Cord Blood Companies and Uses
Learn the cord blood pros and cons. Should you consider cord blood banking when your child is born? What are the cord blood uses, and how do you choose cord blood companies? Answers to your many questions about this popular birth insurance.
Chances are, if you’ve been to your OB’s office lately, you’ve seen posters, pamphlets, and other literature about cord blood banking. Cord blood companies have saturated doctor’s offices with these advertisements, but what are the read cord blood pros and cons? Is there a downside to banking your baby’s umbilical cord?
What is Cord Blood Banking?
Cord blood banking is the process of collecting and storing a baby’s umbilical cord after birth for possible future use.
Cord blood companies, for a fee, will store your child’s umbilical cord blood in the event that the child, a sibling, or another family member develops a disease or disorder where the cord blood can literally save their life.
As it applies to surrogacy, the intended parents should have the sole decision on whether or not to bank their child’s cord blood; as it does not affect the surrogate, she should not be part of the decision making process or cord blood pros and cons.
Cord Blood Pros and Cons
There are good and bad points to think about when deciding on whether or not to bank your baby’s cord blood. Here are some cord blood pros and cons to consider.
Pros to Cord Blood Banking
- Cord blood can save your child’s life
That statement says it all. If your child were to develop a devastating disease that cord blood could help, having your child’s umbilical cord banked could be the difference between life and death.
- Cord blood can help other members of the family
Cord blood is used as an alternative to bone marrow. If a sibling or another family member is diagnosed with leukemia, your child’s cord blood may save their lives.
- Cord blood is not painful to collect
There is no inconvenience to the mother or to the baby.
- Banking can bring peace of mind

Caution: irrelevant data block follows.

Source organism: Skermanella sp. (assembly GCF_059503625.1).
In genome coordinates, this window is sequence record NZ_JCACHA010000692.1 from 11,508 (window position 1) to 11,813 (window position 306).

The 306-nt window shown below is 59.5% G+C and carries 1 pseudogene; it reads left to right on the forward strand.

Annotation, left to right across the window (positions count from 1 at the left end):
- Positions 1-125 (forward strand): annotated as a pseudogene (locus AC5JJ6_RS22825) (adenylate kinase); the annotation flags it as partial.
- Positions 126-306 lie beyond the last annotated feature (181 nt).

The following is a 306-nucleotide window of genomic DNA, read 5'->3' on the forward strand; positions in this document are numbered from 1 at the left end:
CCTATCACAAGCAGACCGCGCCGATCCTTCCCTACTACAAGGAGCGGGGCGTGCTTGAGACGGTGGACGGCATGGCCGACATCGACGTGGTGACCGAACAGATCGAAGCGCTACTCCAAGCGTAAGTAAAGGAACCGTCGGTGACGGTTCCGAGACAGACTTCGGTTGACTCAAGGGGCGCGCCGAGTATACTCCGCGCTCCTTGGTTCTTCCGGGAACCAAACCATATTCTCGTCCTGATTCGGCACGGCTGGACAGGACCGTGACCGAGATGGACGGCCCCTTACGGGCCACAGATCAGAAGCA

After all the trouble, time, and expense it has taken to get your child to this world, the peace of mind banking his cord blood brings may be worth it. Its just like an insurance policy; if the worst happens, you are more prepared.
Cons to Cord Blood Banking
- Cord blood banking costs money
The biggest con to cord blood banking is the cost. While it is a drop in the hat in comparison to IVF and a surrogate pregnancy, it does cost a couple thousand to set up in some cases. Families already over extended by the surrogacy process may not be financially equipped to handle this fee too.
- May not be able to use
If your child were to be diagnosed with leukemia, one of the many cord blood uses, chances are, the disease would be present in the cord blood as well. In this case, you would need the cord blood from a matching sibling.
- May never use
Though I’ve listed this as a con, hopefully, your family will never need to use your banked cord blood. But, I’m of the mind that I would rather have spent the money to have it available and not used it, than saved the money and found that I desperately needed it later.
Cord Blood Uses
The following are just a few of themore than 70 known cord blood uses.Plus, as this science grows, more and more uses are being found.
The most well-known of the cord blood uses is for an alternative treatment for leukemia other than a bone marrow transplant.
Whereas this treatment would probably not assist the same person whose blood was collected, this can be a life saving gift from a sibling’s cord blood.
- Blood Disorders
Many blood disorders, such as sickle cell anemia, thalassemia, and amegakaryocytic thrombocytopenia (AMT) can be treated with cord blood.
- Metabolic Disorders
Inherited disorders such as Hunter syndrome, osteopetrosis, and congenital erythropoietic.
Treatment for severe combined immunodeficiency and Wiskott-Aldrich syndrome, among others, are cord blood uses.
Should You Bank Your Child’s Cord Blood?
Should you pay to bank your child’s cord blood? Here’s the bottom line: it’s peace of mind. If you can afford it, why not? It may save your child’s life, and it can’t hurt.
On the off chance that something horrible does happen, you will be relieved if you have the solution you need. Wouldn’t you rather look back on this time in your life and say, “Oh man, I paid for this and never used it” than “I wish I would have taken the opportunity when I had it.”
If you have decided not to use a private cord blood bank to have your child’s cord blood available to you if you should ever need it, then consider donating your child’s cord blood to a public bank. You won’t get to keep it for your own use, but it might help save a stranger’s life.